In one of those “local” developments with national political import that it’s easy to miss, Iowa Republican State Party Chairman A.J. Spiker resigned his position last last week, in the midst of a series of setbacks for his Paulite faction in local party elections that seemed certain to eventually reverse the coup it pulled off in 2012.

WaPo’s Sean Sullivan reported the Spiker resignation as a victory for Iowa Gov. Terry Branstad, and others will probably soon treat it as a setback for Rand Paul’s presidential aspirations. But it’s all a bit more complicated than that. While Branstad was the most prominent detractor of the “Liberty Caucus” regime, he was joined in the effort to get rid of Spiker and company by the state’s powerful social-conservative forces, who aren’t big fans of Branstad. And as Slate‘s Dave Weigel noted last summer, the whole brouhaha represented the kind of trouble Rand Paul really didn’t need.

My guess is that the state party reshuffle will mostly allow Iowa Republicans to return to their regularly scheduled factional rivalries, which could hang fire in this year’s Senate primary (followed quite possibly by a nominating convention, required if no one secures more than 35% of the vote in the primary). And even if things don’t blow up in 2014, the pro- and anti-Spiker factional lines will give way to more complicated ideological tensions as Iowa Republicans begin to pick sides in the 2016 presidential contest.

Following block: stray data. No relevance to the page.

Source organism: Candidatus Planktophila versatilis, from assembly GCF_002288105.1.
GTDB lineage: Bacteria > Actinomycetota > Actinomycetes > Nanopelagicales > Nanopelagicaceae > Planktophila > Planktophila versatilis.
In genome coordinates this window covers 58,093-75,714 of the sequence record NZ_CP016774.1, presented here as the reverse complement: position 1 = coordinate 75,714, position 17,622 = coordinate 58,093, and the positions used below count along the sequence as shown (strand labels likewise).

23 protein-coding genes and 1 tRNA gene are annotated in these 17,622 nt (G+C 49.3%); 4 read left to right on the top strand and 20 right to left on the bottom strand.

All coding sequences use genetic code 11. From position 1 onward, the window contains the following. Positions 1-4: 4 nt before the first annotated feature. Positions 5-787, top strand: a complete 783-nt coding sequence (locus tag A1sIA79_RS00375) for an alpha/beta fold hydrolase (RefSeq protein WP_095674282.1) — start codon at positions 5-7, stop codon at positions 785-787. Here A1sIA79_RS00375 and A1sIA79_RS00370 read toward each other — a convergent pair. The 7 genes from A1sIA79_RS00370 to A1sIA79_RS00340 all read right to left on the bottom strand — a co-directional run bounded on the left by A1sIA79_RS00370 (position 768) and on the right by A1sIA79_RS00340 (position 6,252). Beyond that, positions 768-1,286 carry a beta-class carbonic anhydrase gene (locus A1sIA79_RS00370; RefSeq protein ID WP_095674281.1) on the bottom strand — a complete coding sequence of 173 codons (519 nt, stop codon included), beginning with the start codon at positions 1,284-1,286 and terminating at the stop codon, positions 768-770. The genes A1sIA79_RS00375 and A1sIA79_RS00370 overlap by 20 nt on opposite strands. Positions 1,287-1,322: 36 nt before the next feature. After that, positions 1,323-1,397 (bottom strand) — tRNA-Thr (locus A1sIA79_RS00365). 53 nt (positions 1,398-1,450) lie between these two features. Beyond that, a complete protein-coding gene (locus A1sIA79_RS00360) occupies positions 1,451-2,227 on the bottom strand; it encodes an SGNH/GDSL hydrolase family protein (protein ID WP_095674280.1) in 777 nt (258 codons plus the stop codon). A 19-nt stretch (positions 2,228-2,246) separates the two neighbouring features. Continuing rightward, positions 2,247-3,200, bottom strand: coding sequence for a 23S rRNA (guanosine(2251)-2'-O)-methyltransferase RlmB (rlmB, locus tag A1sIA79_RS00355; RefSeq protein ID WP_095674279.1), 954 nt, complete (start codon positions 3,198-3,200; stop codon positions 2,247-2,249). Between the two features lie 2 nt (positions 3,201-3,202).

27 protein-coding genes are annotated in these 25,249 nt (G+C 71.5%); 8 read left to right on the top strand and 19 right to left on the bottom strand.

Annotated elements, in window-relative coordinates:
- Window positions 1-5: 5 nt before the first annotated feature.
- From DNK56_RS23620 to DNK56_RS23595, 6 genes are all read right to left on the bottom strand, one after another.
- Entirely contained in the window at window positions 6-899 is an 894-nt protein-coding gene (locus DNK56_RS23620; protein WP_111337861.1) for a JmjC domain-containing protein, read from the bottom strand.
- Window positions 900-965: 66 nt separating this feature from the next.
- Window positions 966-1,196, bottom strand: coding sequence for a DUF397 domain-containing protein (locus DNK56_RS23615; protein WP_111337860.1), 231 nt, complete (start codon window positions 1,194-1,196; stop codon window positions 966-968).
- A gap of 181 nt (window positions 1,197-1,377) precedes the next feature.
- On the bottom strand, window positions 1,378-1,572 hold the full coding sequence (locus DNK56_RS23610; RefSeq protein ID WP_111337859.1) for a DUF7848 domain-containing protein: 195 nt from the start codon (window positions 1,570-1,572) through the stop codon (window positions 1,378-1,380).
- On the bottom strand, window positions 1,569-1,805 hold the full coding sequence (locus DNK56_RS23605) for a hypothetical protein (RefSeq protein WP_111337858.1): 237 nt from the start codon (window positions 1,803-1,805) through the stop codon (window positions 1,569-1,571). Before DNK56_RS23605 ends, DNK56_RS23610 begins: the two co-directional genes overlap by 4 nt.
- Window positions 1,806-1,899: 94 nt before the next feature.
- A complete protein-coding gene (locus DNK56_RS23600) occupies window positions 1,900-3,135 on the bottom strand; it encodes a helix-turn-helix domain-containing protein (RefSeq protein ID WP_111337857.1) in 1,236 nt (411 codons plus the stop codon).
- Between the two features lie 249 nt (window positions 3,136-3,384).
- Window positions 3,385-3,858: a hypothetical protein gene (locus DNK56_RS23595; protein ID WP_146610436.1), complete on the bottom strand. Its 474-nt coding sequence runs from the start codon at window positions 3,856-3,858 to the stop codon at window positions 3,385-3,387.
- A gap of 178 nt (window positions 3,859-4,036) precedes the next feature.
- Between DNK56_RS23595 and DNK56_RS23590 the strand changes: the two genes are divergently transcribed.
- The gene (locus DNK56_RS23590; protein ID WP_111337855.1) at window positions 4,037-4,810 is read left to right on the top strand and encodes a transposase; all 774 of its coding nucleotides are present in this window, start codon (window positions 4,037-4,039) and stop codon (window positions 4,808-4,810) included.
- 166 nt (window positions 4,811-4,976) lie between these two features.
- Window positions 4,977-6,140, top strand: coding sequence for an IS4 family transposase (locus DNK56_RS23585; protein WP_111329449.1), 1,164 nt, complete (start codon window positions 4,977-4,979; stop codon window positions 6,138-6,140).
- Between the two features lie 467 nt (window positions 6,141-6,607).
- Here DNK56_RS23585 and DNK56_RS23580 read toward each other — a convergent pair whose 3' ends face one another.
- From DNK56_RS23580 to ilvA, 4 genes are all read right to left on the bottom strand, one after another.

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Ed Kilgore is a political columnist for New York and managing editor at the Democratic Strategist website. He was a contributing writer at the Washington Monthly from January 2012 until November 2015, and was the principal contributor to the Political Animal blog.